Synaptic Plasticity in Memristive Artificial Synapses and Their Robustness Against Noisy Inputs
in: Frontiers in Neuroscience (2021)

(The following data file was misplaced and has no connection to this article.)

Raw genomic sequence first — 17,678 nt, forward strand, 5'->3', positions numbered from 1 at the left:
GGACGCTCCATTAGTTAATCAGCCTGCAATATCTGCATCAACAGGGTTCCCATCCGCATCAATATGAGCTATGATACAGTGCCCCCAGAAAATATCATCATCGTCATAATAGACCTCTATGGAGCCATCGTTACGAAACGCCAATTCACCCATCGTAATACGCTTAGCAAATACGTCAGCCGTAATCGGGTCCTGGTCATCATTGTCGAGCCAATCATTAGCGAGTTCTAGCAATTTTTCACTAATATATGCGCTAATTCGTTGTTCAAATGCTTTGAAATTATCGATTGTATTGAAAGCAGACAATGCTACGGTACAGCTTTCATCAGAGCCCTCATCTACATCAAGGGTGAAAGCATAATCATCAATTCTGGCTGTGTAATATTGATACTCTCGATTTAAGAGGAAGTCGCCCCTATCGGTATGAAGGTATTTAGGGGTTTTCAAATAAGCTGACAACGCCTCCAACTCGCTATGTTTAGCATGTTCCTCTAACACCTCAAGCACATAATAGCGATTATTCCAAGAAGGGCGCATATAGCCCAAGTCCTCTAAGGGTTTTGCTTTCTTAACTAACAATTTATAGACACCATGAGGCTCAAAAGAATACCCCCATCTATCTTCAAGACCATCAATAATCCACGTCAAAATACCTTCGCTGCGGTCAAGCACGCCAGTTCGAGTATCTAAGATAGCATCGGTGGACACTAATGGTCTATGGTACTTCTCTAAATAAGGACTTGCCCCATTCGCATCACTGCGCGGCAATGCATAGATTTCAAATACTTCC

Emerging brain-inspired neuromorphic computing paradigms require devices that can emulate the complete functionality of biological synapses upon different neuronal activities in order to process big data flows in an efficient and cognitive manner while being robust against any noisy input. The memristive device has been proposed as a promising candidate for emulating artificial synapses due to their complex multilevel and dynamical plastic behaviors. In this work, we exploit ultrastable analog BiFeO3 (BFO)-based memristive devices for experimentally demonstrating that BFO artificial synapses support various long-term plastic functions, i.e., spike timingdependent plasticity (STDP), cycle number-dependent plasticity (CNDP), and spiking rate-dependent plasticity (SRDP). The study on the impact of electrical stimuli in terms of pulse width and amplitude on STDP behaviors shows that their learning windows possess a wide range of timescale configurability, which can be a function of applied waveform. Moreover, beyond SRDP, the systematical and comparative study on generalized frequency-dependent plasticity (FDP) is carried out, which reveals for the first time that the ratio modulation between pulse width and pulse interval time within one spike cycle can result in both synaptic potentiation and depression effect within the same firing frequency. The impact of intrinsic neuronal noise on the STDP function of a single BFO artificial synapse can be neglected because thermal noise is two orders of magnitude smaller than the writing voltage and because the cycle-tocycle variation of the current–voltage characteristics of a single BFO artificial synapses is small. However, extrinsic voltage fluctuations, e.g., in neural networks, cause a noisy input into the artificial synapses of the neural network. Here, the impact of extrinsic neuronal noise on the STDP function of a single BFO artificial synapse is analyzed in order to understand the robustness of plastic behavior in memristive artificial synapses against extrinsic noisy input.